Radical Prostatectomy with Two Robots
What could make robot-assisted laparoscopic radical prostatectomy even better? How about another robot?
Dan Stoianovici, Ph.D., Director of the Urology Robotics Program, and his world-renowned Robotics Laboratory have designed, built and tested a robot that maneuvers an ultrasound probe. This novel robot, called the transrectal ultrasound probe manipulator (TRUS robot, for short), allows surgeons to do something very important: See — and preserve, if no cancer is there — the tiny neurovascular bundles, which contain the nerves that are needed for erection, and are critical for recovery of sexual potency.
In a recent study, working with surgeon Misop Han, M.D., the David Hall McConnell Professor in Urology, and other Brady colleagues, Stoianovici tested the TRUS robot in a brand-new procedure called tandem-robot assisted laparoscopic radical prostatectomy, or T-RALP, done in 49 men whose average age was 59. The TRUS robot was used together with the daVinci surgical robot, to take ultrasound images "at critical points of the operation," says Stoianovici.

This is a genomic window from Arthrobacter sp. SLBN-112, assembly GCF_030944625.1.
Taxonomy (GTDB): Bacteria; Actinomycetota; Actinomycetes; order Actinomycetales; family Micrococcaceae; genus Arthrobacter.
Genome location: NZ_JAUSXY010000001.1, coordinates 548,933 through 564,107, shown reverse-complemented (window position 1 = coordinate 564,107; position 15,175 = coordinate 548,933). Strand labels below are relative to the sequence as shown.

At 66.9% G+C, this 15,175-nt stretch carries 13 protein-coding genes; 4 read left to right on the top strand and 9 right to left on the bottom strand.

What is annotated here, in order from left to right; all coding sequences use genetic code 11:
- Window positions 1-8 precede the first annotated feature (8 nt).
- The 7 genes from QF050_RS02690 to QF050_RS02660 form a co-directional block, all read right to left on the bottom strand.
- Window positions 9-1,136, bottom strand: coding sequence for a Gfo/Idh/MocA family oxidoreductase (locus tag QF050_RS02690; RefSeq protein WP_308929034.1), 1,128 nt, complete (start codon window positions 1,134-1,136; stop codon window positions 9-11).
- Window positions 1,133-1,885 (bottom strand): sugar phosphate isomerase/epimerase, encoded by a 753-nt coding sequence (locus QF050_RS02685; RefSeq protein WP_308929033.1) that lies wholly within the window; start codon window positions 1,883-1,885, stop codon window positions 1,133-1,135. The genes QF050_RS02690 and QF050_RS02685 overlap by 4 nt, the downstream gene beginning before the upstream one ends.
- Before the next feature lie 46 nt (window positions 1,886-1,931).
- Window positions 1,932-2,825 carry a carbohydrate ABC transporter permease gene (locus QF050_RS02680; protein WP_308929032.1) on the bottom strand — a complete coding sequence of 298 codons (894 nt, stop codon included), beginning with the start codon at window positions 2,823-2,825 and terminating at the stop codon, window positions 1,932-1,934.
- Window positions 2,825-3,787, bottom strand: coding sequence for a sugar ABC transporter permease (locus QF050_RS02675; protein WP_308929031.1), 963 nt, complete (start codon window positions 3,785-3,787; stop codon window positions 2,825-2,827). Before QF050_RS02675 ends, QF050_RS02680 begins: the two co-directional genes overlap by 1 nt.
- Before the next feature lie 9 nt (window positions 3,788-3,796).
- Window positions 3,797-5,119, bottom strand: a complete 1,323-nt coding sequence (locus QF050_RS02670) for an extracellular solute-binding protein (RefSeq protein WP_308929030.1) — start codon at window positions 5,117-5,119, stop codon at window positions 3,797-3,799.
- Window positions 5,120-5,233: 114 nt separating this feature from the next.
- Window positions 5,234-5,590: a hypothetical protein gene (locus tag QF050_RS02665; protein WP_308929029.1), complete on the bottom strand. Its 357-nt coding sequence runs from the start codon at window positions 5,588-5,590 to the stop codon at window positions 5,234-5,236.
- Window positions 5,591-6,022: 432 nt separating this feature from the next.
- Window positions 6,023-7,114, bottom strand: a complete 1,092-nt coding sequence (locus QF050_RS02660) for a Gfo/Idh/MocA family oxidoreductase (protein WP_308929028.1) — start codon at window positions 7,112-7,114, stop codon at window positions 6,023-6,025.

The results showed that the T-RALP is safe and feasible, and that it "can potentially improve the visualization of the neurovascular bundles, and subsequently improve postoperative recovery of potency in men."